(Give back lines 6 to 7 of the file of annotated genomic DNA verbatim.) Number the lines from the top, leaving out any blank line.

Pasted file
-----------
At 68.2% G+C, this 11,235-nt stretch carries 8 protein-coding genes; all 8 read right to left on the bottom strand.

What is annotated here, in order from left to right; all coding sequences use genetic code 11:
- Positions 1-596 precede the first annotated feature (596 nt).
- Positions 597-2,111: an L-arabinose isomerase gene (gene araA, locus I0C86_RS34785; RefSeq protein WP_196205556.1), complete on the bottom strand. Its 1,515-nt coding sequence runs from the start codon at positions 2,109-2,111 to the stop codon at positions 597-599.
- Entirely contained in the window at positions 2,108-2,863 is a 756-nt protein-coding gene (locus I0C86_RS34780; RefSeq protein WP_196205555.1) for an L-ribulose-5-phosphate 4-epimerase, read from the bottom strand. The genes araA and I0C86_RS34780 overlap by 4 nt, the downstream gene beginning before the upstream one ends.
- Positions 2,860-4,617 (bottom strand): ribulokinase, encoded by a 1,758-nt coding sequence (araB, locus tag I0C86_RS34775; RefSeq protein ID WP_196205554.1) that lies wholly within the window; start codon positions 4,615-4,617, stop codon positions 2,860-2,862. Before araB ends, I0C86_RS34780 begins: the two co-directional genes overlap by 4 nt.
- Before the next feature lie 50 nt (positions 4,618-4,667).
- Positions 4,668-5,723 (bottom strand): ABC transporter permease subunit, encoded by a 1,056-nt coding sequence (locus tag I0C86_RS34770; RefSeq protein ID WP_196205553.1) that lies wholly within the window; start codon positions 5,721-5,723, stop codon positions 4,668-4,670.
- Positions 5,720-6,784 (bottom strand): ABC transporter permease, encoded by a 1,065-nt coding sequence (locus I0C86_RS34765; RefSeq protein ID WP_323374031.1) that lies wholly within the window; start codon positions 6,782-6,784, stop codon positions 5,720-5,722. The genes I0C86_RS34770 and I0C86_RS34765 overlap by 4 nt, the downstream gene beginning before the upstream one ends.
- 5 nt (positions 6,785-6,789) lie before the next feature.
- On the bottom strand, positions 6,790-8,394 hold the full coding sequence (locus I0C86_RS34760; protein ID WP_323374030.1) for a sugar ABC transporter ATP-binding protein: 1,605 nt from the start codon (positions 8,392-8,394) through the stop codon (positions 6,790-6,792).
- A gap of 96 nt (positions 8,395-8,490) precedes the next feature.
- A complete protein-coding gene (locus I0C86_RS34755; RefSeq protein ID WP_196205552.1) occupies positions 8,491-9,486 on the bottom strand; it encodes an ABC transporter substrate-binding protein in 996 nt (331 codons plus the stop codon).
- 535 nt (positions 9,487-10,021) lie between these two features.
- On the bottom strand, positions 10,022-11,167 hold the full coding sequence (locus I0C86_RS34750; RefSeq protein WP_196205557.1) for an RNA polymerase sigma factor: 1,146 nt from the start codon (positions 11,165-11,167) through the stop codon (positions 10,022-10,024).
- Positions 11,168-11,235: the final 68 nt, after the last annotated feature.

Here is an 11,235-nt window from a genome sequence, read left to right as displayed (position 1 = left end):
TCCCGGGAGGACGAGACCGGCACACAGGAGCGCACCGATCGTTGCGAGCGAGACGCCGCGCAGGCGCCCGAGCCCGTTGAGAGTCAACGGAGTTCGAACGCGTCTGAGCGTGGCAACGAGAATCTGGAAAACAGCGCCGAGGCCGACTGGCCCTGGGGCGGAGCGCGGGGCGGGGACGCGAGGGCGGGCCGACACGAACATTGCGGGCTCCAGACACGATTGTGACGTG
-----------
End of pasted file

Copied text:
- Positions 2,860-4,617 (bottom strand): ribulokinase, encoded by a 1,758-nt coding sequence (araB, locus tag I0C86_RS34775; RefSeq protein ID WP_196205554.1) that lies wholly within the window; start codon positions 4,615-4,617, stop codon positions 2,860-2,862. Before araB ends, I0C86_RS34780 begins: the two co-directional genes overlap by 4 nt.
- Before the next feature lie 50 nt (positions 4,618-4,667).